• Awesome times of worship and prophetic ministry. The Spirit of God moved upon hearts to bring peace, healing, unity, and hope.
  • Battle studies. Most of the preaching responsibilities were split between Ps. Sur del Rosario (National Youth Director of the Philippine General Council of the Assemblies of God) and myself [Carlo]- five sessions apiece. He shed light on the various battles youth face today (purity, the heart, temptation, etc.), and I talked about how to overcome in each of them.
  • Some of us engaged in deliverance ministry. During the Tuesday night session, a demonized young girl was set free through repentance and the power of Jesus' name. Praise God!
  • An army is rising. Around 25 young people were baptized in water on the last day of the camp.

Yours truly preaching at the first morning session of Boot Camp 2015 (June 1st). Christ won a decisive victory for us at Calvary! "The cross is the victory that makes all other victories possible." (Photo: Von Mark Burbos Cacayurin)

Since I graduated from seminary this past March, I'll have more time for similar ministry in months to come. We'll keep you posted! -C.


No comments:
[DISCLAIMER: There are some minor spoilers of Ernest Cline’s Ready Player One in this article. If you have read the book, don’t plan on reading it, or can tolerate discussions of theme that don’t involve major plot revelations, read on! -C.]

What is the cost of success within virtual reality? Is it success in the real world? Or can the former be obtained without sacrificing the latter? Of course we’d need to define “success” in all of this, but since we’re on the subject: can virtual success be considered real success at all?

These are but some of the questions bandied about by Ernest Cline in Ready Player One, a novel that envisions a future in which most people spend more time in a virtual reality world called the OASIS than in real life. After OASIS creator James Halliday kicks off a massive contest to determine the heir of his billion dollar fortune, the young protagonist Wade Watts must utilize his gaming and computing skills as well as his extensive pop culture knowledge to win the contest before more unsavory types do. But if virtual success carries a hefty price tag, what does Wade need to pay to stay ahead of the game?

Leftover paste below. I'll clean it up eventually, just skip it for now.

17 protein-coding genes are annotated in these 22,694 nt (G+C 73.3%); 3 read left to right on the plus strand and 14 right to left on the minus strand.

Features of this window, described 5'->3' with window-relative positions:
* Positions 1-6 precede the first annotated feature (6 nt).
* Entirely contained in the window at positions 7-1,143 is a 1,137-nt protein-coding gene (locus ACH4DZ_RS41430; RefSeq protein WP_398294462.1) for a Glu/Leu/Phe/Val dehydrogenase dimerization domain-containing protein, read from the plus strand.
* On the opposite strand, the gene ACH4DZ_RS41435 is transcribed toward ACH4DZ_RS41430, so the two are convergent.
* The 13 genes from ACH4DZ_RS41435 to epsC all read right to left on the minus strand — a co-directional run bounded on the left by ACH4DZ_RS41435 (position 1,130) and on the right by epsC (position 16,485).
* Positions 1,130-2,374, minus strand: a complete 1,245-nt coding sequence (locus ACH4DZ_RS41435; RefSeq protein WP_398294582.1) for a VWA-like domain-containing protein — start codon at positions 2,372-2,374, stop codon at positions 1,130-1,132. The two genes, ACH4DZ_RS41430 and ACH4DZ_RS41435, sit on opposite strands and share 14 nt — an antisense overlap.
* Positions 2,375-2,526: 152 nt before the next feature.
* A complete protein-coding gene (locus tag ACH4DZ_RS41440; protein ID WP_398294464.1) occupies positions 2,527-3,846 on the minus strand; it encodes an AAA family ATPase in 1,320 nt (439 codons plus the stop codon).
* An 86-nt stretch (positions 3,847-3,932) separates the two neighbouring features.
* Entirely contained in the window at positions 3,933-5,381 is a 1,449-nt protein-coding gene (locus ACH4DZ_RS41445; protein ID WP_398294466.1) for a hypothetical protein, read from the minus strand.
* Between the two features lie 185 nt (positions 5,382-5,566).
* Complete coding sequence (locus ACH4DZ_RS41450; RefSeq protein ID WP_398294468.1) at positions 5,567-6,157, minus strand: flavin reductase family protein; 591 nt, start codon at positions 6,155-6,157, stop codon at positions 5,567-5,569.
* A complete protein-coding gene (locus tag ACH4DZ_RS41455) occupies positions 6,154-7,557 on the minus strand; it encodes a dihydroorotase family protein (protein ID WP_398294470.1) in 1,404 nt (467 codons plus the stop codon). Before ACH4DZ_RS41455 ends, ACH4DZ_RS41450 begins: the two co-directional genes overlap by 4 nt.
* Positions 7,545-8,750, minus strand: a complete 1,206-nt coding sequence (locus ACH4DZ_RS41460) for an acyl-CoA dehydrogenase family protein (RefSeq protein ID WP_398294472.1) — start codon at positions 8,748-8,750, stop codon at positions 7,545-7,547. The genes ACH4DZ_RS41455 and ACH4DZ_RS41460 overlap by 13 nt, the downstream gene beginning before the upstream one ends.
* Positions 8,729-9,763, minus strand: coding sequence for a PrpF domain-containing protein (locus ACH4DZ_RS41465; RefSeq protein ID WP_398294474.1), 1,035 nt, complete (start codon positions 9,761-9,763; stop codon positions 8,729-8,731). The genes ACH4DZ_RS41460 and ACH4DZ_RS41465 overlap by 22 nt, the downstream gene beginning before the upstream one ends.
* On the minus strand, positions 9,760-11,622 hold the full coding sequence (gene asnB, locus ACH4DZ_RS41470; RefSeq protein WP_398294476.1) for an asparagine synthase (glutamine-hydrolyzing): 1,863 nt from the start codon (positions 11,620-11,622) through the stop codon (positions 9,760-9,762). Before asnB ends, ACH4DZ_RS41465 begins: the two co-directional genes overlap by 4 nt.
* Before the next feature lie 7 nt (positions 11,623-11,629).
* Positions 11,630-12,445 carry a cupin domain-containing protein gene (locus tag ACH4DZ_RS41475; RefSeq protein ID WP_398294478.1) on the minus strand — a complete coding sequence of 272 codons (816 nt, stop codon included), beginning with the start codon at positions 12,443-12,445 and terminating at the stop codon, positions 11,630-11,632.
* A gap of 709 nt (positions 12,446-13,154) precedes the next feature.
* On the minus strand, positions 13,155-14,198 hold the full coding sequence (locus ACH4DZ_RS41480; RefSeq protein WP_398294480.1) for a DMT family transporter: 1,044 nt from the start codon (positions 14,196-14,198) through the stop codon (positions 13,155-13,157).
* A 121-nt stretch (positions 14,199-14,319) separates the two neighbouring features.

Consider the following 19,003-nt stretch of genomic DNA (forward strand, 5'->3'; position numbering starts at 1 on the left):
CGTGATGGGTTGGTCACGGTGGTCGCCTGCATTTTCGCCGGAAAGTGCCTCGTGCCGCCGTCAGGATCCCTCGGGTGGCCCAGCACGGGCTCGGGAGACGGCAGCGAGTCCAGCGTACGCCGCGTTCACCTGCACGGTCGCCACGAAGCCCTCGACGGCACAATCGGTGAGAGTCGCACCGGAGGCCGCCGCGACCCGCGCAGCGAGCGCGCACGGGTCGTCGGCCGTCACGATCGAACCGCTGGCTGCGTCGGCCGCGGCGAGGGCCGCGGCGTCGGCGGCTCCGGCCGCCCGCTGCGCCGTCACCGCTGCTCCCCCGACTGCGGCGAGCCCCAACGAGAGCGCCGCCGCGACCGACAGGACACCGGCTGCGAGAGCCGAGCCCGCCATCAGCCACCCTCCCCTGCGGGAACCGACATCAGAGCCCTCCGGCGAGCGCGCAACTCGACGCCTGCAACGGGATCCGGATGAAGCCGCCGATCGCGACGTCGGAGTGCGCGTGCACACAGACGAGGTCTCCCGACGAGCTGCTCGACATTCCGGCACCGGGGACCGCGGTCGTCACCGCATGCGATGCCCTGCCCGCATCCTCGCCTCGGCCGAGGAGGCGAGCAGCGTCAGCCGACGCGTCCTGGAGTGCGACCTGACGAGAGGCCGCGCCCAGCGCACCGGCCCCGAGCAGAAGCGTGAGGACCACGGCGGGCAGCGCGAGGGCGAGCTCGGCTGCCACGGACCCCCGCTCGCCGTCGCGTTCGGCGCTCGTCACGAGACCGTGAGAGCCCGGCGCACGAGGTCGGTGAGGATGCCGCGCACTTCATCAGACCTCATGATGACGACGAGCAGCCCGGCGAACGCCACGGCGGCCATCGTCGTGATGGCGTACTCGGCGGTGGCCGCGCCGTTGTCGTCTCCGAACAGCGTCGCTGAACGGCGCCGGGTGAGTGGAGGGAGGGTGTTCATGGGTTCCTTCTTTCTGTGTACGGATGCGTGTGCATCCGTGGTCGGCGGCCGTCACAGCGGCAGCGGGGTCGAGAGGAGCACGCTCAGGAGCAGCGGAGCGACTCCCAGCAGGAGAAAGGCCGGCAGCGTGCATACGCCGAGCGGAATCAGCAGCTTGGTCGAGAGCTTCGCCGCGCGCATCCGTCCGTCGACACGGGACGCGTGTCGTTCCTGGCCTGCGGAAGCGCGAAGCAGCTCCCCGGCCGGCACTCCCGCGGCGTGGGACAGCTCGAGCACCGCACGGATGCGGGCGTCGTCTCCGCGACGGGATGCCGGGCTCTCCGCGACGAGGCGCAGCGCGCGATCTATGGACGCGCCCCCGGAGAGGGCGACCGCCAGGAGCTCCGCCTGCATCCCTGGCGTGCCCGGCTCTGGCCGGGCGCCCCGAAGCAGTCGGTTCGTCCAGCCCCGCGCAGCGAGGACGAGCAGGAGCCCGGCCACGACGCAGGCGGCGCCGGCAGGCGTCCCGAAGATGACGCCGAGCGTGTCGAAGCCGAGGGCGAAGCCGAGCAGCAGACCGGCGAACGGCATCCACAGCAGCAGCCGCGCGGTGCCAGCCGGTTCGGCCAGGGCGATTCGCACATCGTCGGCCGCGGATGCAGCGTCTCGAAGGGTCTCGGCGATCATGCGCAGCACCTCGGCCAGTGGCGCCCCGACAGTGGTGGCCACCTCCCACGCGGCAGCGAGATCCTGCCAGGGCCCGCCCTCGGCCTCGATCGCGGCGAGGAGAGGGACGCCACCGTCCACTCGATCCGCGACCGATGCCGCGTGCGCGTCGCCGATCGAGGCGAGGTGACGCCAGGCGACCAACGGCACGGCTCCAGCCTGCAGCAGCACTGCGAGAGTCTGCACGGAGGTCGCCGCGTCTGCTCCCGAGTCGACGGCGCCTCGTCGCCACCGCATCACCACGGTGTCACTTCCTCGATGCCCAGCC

No comments:
Hi, and welcome to Victapolis!

If you’re wondering what all the hullaballoo is about, here it is:

Patricia and I have maintained various blogs separately throughout the years, and even before meeting each other and getting married we tended to write about the same things. A ministry update here, an album review there, and all sorts of life and randomness in between. So after tying the knot we thought, “Why not create a common space for all the interests we share and love?"

The result is our city, Victapolis. (Polis is Greek for “city” and Victa is our surname.) Why a city theme for our personal blog, you may ask? Well, in addition to our love for all things Star Wars, literature, and Jesus, we also share a love for all things urban. We believe God wants to impact cities with his gospel of light and love, such that both cities and the people who reside in them are utterly transformed. Additionally, we love tracing intersections between art and spirituality that often materialize in the city.

All things considered, you will find Victapolis to be a repository of our experiences with faith and culture in everyday life. We pray you will be encouraged and enlightened during your time here, and we invite you to interact with us and the content as well. After all, this is your city too. :)

Carlo & Patricia